Review Summary: Rockinfunkapunkamelodiscorealternativoso. Needn't more to be said? The debut release from this mexican band excels by pounding together all the influences they could, in separate packages for more comforting listens to the public.
Watching MTV to get new bands is a pretty bad idea, especially if you have friends (or know people in say, the internet) with more refined taste in music. Nonetheless, every now and then there's a good band or two that are worth checking out. So I decided to check this band out, for the fun involved in it. Pito Pérez are a mexican band, formed by three members: Miguel Méndez (Guitar/Vox) , Abraham Bustos (Bass/Vox) and Jorge Chávez (Drums) whose discovery was as part of a contest in 2000's edition of Hard Rock Stage. They earned the recording of their debut album, and 1,000 dollars for the expenses. Not too shabby.
Their musical proposal, despite being slightly pretentious by saying their music is "rockinfunkapunkamelodiscorealternativoso ", so there's rock, funk, punk, melodic, realistic and alternative influences there. But it's a good rock album, straight ahead. I didn't really expect much from their single 5 ó 6
which has a very simple guitar riff, and somewhat dumb lyrics, but that's not the strongest track in the album. It's good, it's fun, but definitely not the best in the observation. Musically all the members of the band are quite proficient in their job. There's no abuse, of course, so that shows they are for the most part, intelligent at putting things together.
Tracks like Pito Pérez
or Cuaco Paco
or even 5 ó 6
have a very funky vibe to them, mostly due to the nifty instrumentation provided by Abraham and Jorge, Gandul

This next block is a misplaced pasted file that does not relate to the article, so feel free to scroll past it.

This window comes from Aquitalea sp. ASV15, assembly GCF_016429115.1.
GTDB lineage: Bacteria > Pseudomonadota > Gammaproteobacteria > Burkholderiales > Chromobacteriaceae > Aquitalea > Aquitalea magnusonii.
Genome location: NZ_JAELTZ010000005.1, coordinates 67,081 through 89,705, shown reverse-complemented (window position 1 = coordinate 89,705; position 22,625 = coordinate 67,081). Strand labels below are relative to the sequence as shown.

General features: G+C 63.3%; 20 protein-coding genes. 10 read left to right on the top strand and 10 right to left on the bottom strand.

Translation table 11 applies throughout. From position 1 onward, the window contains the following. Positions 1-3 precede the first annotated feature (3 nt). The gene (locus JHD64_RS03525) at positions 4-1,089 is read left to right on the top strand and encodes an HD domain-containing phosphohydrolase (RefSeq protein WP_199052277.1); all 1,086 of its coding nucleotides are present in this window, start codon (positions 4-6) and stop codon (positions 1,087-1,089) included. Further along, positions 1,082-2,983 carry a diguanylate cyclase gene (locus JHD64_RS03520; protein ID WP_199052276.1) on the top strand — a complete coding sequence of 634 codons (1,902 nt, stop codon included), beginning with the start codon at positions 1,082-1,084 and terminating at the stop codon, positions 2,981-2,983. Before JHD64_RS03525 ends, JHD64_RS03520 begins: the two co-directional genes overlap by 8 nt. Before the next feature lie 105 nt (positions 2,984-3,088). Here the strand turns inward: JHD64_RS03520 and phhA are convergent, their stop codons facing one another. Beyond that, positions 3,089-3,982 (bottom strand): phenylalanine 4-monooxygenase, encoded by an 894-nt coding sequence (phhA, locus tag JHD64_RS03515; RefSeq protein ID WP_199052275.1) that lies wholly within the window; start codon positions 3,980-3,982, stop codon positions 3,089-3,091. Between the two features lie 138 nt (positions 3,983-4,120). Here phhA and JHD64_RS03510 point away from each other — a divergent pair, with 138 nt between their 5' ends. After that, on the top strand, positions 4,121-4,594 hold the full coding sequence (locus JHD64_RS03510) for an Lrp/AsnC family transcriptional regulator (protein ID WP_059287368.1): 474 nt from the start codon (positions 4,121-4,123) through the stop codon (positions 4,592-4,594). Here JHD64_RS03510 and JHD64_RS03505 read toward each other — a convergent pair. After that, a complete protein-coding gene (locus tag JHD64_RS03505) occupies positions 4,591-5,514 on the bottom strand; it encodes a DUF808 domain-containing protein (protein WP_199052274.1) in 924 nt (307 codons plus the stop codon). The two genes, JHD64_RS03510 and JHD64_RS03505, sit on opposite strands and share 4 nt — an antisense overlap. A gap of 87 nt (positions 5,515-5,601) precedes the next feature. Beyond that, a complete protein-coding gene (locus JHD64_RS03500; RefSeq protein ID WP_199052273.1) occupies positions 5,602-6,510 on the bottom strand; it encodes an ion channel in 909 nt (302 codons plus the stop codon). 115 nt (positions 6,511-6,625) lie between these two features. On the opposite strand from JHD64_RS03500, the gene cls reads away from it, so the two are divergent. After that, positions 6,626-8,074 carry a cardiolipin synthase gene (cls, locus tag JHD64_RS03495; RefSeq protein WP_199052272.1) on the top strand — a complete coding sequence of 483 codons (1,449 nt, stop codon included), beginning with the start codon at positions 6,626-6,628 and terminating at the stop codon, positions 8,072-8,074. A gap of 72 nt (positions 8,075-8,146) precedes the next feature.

are all Hard Rock songs, with a very guitar-driven feeling to them. There are also the love tracks, Lupita
, with a very nice solo, and Balas
, all in a softer, more calm, relaxed mood, and Aerostático
, a personal favorite of mine. There are the offbeat tracks like Western
, with a very... well, western (duh tojes) feeling to it, and Lonche
, a strangely interesting instrumental featuring some people talking at the end of the track, and the reggae-influenced Jamaica
, with a very energetic chorus, in the line of the hard rock songs I mentioned earlier.
Lyrically there's nothing exceptional in here. Nonetheless, the lyrics are very fun, Cuaco Paco
being about a horse. A very dumb horse, I must point out. The songs about love are cliché, but certainly need refinement at writing, at least in the lyrical aspect. Nonetheless they are not bad, though. They just need to work on them, they are quite green in there, but most musicians are bad at writing, so who knows, maybe they'll never improve. Not saying it's bad though. Just immature.
And well, what else is there to say? This album is good, considering the lack of experience of the band, but it clearly shows there's no particular driving energy to them. The eclectic and highly clashing influences this guys have clearly tell at the moment of putting things together. There's nothing with having distinct influences, but it's kind of difficult to find a good crowd that appreciates your music if you don't go on a certain line. Although there's people like Mike Patton that excel at being eclectic yet have a good crowd, so only time will tell. Nonetheless, the structures of the music are spot-on, there's no evident sign of them not knowing how to work a song, because at least it shows they work together pretty well. But it's an excellent, fun album, and the band really seems to have an interesting future:
Tojes demands you to listen to:Cuaco Paco, Pito Pérez, Globo
Tojes would be happy if you listen to:Jamaica, Balas, Aerostático
Tojes' face was like "wtflol" when he listened to the ending of:Lonche
- tojeam reviü crü